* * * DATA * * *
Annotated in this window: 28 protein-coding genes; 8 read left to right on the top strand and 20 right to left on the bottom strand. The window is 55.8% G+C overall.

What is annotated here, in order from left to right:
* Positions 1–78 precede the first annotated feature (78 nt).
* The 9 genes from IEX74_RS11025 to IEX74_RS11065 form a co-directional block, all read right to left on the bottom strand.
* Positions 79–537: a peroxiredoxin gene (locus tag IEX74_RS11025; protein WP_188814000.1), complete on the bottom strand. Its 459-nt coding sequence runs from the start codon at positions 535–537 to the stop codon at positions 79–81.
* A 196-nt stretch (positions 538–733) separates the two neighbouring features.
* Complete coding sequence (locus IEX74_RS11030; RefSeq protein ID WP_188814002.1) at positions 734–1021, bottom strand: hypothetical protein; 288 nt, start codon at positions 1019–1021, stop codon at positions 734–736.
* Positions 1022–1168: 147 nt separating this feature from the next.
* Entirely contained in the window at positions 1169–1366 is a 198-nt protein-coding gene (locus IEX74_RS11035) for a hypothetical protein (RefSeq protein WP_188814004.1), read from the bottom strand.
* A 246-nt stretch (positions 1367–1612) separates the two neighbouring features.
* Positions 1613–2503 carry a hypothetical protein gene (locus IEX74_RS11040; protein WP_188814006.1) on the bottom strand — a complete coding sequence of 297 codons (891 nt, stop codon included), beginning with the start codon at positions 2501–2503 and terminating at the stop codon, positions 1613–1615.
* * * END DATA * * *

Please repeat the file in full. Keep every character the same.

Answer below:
Annotated in this window: 28 protein-coding genes; 8 read left to right on the top strand and 20 right to left on the bottom strand. The window is 55.8% G+C overall.

What is annotated here, in order from left to right:
* Positions 1–78 precede the first annotated feature (78 nt).
* The 9 genes from IEX74_RS11025 to IEX74_RS11065 form a co-directional block, all read right to left on the bottom strand.
* Positions 79–537: a peroxiredoxin gene (locus tag IEX74_RS11025; protein WP_188814000.1), complete on the bottom strand. Its 459-nt coding sequence runs from the start codon at positions 535–537 to the stop codon at positions 79–81.
* A 196-nt stretch (positions 538–733) separates the two neighbouring features.
* Complete coding sequence (locus IEX74_RS11030; RefSeq protein ID WP_188814002.1) at positions 734–1021, bottom strand: hypothetical protein; 288 nt, start codon at positions 1019–1021, stop codon at positions 734–736.
* Positions 1022–1168: 147 nt separating this feature from the next.
* Entirely contained in the window at positions 1169–1366 is a 198-nt protein-coding gene (locus IEX74_RS11035) for a hypothetical protein (RefSeq protein WP_188814004.1), read from the bottom strand.
* A 246-nt stretch (positions 1367–1612) separates the two neighbouring features.
* Positions 1613–2503 carry a hypothetical protein gene (locus IEX74_RS11040; protein WP_188814006.1) on the bottom strand — a complete coding sequence of 297 codons (891 nt, stop codon included), beginning with the start codon at positions 2501–2503 and terminating at the stop codon, positions 1613–1615.